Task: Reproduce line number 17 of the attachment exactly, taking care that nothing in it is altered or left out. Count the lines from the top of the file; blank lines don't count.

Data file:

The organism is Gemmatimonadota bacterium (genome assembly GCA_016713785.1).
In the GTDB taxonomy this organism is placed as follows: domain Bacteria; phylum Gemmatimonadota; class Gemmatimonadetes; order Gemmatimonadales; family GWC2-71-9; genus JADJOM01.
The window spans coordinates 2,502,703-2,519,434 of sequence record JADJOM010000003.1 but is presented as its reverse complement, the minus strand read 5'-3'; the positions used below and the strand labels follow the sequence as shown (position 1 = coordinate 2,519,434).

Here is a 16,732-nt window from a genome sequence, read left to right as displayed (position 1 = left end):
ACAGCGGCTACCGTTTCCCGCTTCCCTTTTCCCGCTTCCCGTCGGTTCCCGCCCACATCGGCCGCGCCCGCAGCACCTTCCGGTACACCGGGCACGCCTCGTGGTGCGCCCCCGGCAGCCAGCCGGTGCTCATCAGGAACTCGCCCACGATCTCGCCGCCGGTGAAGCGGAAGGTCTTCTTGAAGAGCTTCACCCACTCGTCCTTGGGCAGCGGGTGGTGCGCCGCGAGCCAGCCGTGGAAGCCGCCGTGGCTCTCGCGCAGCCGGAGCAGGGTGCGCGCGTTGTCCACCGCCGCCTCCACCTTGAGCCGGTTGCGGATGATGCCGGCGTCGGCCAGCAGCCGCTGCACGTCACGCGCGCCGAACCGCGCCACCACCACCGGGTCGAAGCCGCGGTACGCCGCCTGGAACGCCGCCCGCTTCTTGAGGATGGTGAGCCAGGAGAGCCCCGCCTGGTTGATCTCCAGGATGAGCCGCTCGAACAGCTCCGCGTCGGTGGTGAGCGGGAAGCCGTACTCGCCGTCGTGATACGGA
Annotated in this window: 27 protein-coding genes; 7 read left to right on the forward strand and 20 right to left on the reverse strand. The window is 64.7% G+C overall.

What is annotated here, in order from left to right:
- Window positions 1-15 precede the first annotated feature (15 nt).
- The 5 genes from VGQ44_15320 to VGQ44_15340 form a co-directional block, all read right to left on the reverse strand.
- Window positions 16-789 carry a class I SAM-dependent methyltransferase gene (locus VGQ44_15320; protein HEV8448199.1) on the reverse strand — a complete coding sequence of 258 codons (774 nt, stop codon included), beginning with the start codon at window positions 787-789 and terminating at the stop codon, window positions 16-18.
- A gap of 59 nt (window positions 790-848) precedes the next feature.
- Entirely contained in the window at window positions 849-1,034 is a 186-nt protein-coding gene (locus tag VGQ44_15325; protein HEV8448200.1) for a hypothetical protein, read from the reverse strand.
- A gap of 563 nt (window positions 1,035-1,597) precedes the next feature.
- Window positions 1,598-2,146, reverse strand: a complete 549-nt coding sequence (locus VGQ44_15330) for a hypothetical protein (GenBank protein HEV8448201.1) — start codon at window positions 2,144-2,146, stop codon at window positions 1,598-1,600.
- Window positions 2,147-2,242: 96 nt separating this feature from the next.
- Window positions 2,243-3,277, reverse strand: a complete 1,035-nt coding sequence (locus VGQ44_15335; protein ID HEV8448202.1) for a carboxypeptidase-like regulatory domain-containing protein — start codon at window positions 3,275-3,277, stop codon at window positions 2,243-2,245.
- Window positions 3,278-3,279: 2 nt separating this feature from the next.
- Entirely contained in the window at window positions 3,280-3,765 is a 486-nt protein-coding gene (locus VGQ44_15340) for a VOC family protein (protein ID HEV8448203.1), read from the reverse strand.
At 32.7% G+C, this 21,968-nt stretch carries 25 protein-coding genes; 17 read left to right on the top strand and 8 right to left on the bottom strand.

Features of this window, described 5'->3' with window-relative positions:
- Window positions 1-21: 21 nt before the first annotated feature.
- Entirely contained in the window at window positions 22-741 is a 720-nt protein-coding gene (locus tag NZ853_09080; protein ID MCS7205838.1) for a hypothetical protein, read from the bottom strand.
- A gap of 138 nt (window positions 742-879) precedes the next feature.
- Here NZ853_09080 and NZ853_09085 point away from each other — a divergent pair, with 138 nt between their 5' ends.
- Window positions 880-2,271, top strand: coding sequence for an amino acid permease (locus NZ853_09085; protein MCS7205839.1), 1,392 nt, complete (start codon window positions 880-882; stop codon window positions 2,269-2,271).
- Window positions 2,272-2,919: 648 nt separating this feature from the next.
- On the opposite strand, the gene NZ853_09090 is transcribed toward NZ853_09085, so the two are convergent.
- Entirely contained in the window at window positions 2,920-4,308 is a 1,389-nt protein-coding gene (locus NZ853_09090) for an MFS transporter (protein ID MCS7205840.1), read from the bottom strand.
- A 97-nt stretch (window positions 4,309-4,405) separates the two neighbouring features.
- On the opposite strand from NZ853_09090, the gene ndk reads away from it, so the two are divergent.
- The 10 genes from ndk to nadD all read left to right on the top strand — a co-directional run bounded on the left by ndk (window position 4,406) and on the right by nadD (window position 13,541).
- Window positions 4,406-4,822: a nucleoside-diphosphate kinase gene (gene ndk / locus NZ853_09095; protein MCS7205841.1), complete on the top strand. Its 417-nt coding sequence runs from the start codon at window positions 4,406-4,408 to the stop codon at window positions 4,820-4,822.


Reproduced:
- Window positions 3,278-3,279: 2 nt separating this feature from the next.